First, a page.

Citing the safety history at Los Alamos and other facilities, McKamy wrote that “DOE and its contractors have repeatedly shown they are not capable of anticipating and preventing serious criticality safety problems.” They have persistently ignored “written and credible warnings by criticality safety and management experts,” he wrote.
Klotz, the NNSA director, has tried to be upbeat. In March, he told hundreds of nuclear contractors packed into a Washington hotel ballroom for an industry gathering that PF-4 was fully back in business, having “safely resumed all plutonium activities there after a three-year pause.”
He emphasized that Los Alamos had “assembled a production development pit” and said that work on a particular modernized warhead — due for delivery to the Navy in less than two years — provided proof of “the NNSA’s ability and the ability of our M&O partners” — contractors — to deliver updated nuclear weapons “on time and on budget.”
But a subsequent analysis by the Government Accountability Office clashed with Klotz’s description. In an April report on costs associated with the NNSA’s ongoing nuclear weapon modernization campaign, the GAO disclosed the existence of an internal NNSA report forecasting that PF-4 will be unable to meet a congressional demand for production of 30 new pits per year by 2026, as part of a 30-year, $1 trillion nuclear weapons update. It said the pit production schedule is likely to slip two to three years.
The “production development pit” Klotz referenced during his March 1 speech and publicized in photos released by NNSA was actually made during a practice run, and so it could not be used in the arsenal, according to current and former government officials with access to classified information about the work.
After Carter donned a protective moon-suit to witness the event, he issued a statement saying that “a strong plutonium science and manufacturing capability is essential to the U.S. nuclear deterrent and cannot be underestimated.” But he declined through a spokesman to say exactly what he was told by the lab during his visit about the status of the production effort.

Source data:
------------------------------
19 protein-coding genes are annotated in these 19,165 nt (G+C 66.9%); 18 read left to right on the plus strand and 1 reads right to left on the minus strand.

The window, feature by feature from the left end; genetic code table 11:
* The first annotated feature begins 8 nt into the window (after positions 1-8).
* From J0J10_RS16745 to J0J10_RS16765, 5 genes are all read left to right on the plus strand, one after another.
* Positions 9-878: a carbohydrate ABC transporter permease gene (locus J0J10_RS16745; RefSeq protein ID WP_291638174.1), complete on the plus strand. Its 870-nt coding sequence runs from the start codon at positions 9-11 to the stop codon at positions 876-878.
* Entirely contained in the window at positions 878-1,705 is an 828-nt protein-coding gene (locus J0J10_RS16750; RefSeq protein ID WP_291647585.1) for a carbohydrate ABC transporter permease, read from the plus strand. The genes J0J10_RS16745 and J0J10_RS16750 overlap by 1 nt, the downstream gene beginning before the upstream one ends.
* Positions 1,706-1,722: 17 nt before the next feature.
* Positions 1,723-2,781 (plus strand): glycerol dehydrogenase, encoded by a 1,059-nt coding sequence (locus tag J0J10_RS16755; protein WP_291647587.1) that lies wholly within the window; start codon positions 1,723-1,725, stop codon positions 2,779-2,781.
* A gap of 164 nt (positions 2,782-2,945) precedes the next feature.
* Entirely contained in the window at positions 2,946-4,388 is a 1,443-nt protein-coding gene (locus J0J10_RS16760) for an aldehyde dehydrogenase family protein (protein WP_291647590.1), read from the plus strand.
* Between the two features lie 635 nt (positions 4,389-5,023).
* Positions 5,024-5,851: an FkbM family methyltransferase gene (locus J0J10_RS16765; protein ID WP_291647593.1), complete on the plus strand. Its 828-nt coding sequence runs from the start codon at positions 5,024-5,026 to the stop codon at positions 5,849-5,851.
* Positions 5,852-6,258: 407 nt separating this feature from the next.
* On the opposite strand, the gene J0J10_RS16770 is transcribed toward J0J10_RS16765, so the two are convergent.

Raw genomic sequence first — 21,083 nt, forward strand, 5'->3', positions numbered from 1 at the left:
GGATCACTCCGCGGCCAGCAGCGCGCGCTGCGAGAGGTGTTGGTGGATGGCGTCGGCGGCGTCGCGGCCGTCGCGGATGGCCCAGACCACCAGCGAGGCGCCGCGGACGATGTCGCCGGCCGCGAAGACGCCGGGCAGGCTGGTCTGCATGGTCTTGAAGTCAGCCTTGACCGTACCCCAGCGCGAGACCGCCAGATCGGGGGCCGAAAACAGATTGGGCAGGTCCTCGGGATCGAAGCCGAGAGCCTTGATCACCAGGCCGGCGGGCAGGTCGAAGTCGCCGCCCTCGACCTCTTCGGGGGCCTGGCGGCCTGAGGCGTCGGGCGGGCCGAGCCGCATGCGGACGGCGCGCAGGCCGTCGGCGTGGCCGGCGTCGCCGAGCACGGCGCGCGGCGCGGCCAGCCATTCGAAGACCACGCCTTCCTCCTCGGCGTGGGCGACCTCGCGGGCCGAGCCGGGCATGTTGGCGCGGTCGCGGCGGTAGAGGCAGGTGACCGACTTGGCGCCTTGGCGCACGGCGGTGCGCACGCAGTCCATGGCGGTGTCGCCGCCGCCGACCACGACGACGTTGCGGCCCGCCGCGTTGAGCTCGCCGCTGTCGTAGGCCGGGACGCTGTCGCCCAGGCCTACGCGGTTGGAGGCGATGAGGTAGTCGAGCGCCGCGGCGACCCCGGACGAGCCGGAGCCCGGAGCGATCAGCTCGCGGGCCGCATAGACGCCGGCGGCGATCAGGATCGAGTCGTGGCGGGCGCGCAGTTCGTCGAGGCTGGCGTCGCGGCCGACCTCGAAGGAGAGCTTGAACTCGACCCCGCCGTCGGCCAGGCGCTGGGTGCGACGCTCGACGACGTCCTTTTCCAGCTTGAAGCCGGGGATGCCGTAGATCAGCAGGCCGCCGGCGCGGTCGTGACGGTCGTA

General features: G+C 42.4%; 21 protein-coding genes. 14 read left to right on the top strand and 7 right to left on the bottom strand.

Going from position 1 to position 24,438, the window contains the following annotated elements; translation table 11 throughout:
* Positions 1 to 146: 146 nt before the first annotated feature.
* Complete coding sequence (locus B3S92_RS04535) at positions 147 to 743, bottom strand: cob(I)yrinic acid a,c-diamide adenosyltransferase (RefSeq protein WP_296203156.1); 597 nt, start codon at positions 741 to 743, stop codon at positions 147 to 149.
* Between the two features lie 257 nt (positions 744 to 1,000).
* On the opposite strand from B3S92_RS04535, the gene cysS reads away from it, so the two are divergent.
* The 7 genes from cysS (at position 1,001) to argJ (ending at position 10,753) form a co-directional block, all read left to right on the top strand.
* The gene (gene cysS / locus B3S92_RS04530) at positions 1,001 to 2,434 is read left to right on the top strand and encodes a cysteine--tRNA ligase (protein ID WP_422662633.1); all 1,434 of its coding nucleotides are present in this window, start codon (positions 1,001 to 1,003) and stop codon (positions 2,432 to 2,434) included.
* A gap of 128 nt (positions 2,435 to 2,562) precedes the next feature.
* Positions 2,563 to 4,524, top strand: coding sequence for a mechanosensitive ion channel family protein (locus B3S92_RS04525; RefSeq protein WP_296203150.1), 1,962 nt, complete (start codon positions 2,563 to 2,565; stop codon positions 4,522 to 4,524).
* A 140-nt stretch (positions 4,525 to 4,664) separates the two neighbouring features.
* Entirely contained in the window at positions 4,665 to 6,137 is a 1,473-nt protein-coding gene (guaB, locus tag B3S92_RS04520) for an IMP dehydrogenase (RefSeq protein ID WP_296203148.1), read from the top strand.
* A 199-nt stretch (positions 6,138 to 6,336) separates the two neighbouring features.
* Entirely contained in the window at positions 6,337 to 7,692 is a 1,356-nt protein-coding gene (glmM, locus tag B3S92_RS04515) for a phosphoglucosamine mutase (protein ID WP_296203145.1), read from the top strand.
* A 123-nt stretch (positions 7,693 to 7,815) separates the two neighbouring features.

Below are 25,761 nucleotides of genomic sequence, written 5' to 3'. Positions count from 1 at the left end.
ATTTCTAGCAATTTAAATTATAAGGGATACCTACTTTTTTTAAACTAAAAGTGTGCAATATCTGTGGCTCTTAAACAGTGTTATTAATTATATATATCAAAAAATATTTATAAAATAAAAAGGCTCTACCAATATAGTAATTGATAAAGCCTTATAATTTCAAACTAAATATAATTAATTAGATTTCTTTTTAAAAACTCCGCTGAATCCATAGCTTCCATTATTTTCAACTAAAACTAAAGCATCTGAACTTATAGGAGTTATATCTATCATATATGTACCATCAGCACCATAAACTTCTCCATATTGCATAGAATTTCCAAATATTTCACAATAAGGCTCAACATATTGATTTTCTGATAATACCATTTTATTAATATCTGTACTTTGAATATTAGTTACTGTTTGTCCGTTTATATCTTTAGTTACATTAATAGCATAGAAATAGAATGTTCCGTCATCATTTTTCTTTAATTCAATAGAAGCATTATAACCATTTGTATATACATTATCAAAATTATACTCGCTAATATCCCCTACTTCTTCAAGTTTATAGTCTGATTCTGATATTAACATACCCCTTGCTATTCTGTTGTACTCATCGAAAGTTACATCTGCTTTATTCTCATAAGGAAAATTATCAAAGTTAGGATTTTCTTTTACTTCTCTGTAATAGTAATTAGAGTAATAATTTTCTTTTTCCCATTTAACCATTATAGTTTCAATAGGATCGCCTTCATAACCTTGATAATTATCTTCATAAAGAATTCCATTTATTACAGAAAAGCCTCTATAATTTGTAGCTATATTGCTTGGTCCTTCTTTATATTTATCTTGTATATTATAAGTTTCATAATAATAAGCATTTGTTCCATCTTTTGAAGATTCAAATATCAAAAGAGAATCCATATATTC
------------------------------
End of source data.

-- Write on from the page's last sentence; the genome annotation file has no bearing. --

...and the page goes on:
Moreover, late last year, when Los Alamos conducted its first scheduled destructive test of a plutonium pit since the shutdown of PF-4 more than three years ago, it did not produce the needed results, according to NNSA’s annual evaluation of Los Alamos’ performance last year. The test involved the core of a refurbished warhead scheduled to be delivered to the Navy by the end of 2019 for use atop the Trident missiles carried by U.S. submarines.
It “resulted in a ‘no test’ and loss of the test asset [pit] as a result of test set up issues,” according to the NNSA report. Another destructive pit test scheduled for last year — after being delayed for at least a year — had to be abandoned outright because a nuclear safety analysis of the work wasn’t completed, the NNSA’s evaluation of the lab said.
Other plutonium work at PF-4 also has not fully resumed. At a public hearing in Santa Fe on June 7, the head of NNSA’s oversight office at Los Alamos said that federal permission in particular has not been granted for renewed work with plutonium liquids, which is needed to purify plutonium taken from older warheads for reuse, normally a routine practice.
Safety official McConnell also told the hearing that while Los Alamos is making progress, it still has been unable to resolve the safety issue that provoked its shutdown four years ago, namely an acute shortage of engineers who are trained in how to keep the plutonium from becoming “critical” and fissioning uncontrollably on its own because too much of it is concentrated in a particular space. “They’re not where we need them yet,” he said of the lab and its managers.
McConnell also disclosed that NNSA is now quietly studying whether to keep plutonium pit operations at Los Alamos. Options being considered include upgrading the facilities there or “adding capabilities or leveraging existing capabilities elsewhere in the country, at other sites where plutonium is already present or has been used.”
Active NNSA sites that fit that description include the Savannah River Site in South Carolina, the Pantex plant in Texas and the Nevada National Security Site. The NNSA expects to complete its analysis by late summer.
“The lab has struggled to hire experienced engineers,” the lab’s criticality safety chief said in the presentation to colleagues at Sandia last month. “We recognize and acknowledge that we are on a multi-year journey to eliminate resource constraints and to become completely compliant with national standards."
A separate Defense Nuclear Facilities Safety Board report in February detailed the magnitude of the shortfall:
Los Alamos’ dangerous work, it said, demands 27 fully qualified criticality safety engineers.
The lab has 10.